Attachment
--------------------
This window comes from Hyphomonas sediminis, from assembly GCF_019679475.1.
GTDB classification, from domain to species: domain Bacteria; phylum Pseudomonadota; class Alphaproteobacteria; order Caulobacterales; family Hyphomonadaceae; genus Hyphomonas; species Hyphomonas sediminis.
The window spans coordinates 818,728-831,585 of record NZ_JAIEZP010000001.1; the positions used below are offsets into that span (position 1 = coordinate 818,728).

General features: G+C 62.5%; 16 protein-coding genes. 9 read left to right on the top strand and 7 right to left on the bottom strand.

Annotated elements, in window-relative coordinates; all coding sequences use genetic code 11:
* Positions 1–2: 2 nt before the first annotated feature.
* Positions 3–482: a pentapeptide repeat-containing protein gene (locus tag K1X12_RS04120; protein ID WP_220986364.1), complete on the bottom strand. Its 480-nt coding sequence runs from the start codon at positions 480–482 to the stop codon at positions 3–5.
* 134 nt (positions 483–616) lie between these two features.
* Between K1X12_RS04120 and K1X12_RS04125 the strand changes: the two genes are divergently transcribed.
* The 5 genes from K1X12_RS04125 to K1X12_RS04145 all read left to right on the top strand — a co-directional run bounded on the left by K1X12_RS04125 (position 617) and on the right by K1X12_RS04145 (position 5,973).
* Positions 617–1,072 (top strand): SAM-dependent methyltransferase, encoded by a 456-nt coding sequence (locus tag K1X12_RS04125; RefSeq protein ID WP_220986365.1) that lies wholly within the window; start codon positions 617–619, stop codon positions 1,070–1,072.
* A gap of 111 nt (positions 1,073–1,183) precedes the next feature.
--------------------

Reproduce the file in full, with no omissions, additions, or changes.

This window comes from Hyphomonas sediminis, from assembly GCF_019679475.1.
GTDB classification, from domain to species: domain Bacteria; phylum Pseudomonadota; class Alphaproteobacteria; order Caulobacterales; family Hyphomonadaceae; genus Hyphomonas; species Hyphomonas sediminis.
The window spans coordinates 818,728-831,585 of record NZ_JAIEZP010000001.1; the positions used below are offsets into that span (position 1 = coordinate 818,728).

General features: G+C 62.5%; 16 protein-coding genes. 9 read left to right on the top strand and 7 right to left on the bottom strand.

Annotated elements, in window-relative coordinates; all coding sequences use genetic code 11:
* Positions 1–2: 2 nt before the first annotated feature.
* Positions 3–482: a pentapeptide repeat-containing protein gene (locus tag K1X12_RS04120; protein ID WP_220986364.1), complete on the bottom strand. Its 480-nt coding sequence runs from the start codon at positions 480–482 to the stop codon at positions 3–5.
* 134 nt (positions 483–616) lie between these two features.
* Between K1X12_RS04120 and K1X12_RS04125 the strand changes: the two genes are divergently transcribed.
* The 5 genes from K1X12_RS04125 to K1X12_RS04145 all read left to right on the top strand — a co-directional run bounded on the left by K1X12_RS04125 (position 617) and on the right by K1X12_RS04145 (position 5,973).
* Positions 617–1,072 (top strand): SAM-dependent methyltransferase, encoded by a 456-nt coding sequence (locus tag K1X12_RS04125; RefSeq protein ID WP_220986365.1) that lies wholly within the window; start codon positions 617–619, stop codon positions 1,070–1,072.
* A gap of 111 nt (positions 1,073–1,183) precedes the next feature.